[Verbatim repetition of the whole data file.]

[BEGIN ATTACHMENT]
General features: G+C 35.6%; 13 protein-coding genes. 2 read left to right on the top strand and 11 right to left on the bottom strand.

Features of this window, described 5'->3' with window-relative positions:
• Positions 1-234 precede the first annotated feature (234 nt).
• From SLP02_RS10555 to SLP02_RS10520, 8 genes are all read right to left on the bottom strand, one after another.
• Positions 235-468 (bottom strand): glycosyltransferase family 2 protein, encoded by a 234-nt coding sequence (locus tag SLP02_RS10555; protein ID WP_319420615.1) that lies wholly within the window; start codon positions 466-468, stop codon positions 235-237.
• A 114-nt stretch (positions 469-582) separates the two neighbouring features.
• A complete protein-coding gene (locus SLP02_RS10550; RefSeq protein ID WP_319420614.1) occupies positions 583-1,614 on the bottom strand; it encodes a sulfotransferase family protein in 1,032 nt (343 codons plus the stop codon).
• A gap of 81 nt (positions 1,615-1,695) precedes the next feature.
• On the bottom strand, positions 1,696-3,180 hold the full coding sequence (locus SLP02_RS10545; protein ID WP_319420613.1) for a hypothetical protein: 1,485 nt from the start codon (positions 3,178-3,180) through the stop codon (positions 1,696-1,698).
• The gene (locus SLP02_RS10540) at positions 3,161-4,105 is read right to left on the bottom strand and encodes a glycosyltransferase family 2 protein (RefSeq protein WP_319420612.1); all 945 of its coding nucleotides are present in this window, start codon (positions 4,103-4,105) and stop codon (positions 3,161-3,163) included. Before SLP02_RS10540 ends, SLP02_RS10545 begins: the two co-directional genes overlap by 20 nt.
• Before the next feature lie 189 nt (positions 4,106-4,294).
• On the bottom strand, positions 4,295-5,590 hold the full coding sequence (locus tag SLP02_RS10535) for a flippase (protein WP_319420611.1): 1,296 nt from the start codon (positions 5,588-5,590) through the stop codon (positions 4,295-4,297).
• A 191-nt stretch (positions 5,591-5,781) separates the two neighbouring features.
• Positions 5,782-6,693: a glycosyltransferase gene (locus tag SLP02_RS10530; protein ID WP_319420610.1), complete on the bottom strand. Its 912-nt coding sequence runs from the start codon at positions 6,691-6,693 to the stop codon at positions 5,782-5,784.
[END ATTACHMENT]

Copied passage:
General features: G+C 35.6%; 13 protein-coding genes. 2 read left to right on the top strand and 11 right to left on the bottom strand.

Features of this window, described 5'->3' with window-relative positions:
• Positions 1-234 precede the first annotated feature (234 nt).
• From SLP02_RS10555 to SLP02_RS10520, 8 genes are all read right to left on the bottom strand, one after another.
• Positions 235-468 (bottom strand): glycosyltransferase family 2 protein, encoded by a 234-nt coding sequence (locus tag SLP02_RS10555; protein ID WP_319420615.1) that lies wholly within the window; start codon positions 466-468, stop codon positions 235-237.
• A 114-nt stretch (positions 469-582) separates the two neighbouring features.
• A complete protein-coding gene (locus SLP02_RS10550; RefSeq protein ID WP_319420614.1) occupies positions 583-1,614 on the bottom strand; it encodes a sulfotransferase family protein in 1,032 nt (343 codons plus the stop codon).
• A gap of 81 nt (positions 1,615-1,695) precedes the next feature.
• On the bottom strand, positions 1,696-3,180 hold the full coding sequence (locus SLP02_RS10545; protein ID WP_319420613.1) for a hypothetical protein: 1,485 nt from the start codon (positions 3,178-3,180) through the stop codon (positions 1,696-1,698).
• The gene (locus SLP02_RS10540) at positions 3,161-4,105 is read right to left on the bottom strand and encodes a glycosyltransferase family 2 protein (RefSeq protein WP_319420612.1); all 945 of its coding nucleotides are present in this window, start codon (positions 4,103-4,105) and stop codon (positions 3,161-3,163) included. Before SLP02_RS10540 ends, SLP02_RS10545 begins: the two co-directional genes overlap by 20 nt.
• Before the next feature lie 189 nt (positions 4,106-4,294).
• On the bottom strand, positions 4,295-5,590 hold the full coding sequence (locus tag SLP02_RS10535) for a flippase (protein WP_319420611.1): 1,296 nt from the start codon (positions 5,588-5,590) through the stop codon (positions 4,295-4,297).
• A 191-nt stretch (positions 5,591-5,781) separates the two neighbouring features.
• Positions 5,782-6,693: a glycosyltransferase gene (locus tag SLP02_RS10530; protein ID WP_319420610.1), complete on the bottom strand. Its 912-nt coding sequence runs from the start codon at positions 6,691-6,693 to the stop codon at positions 5,782-5,784.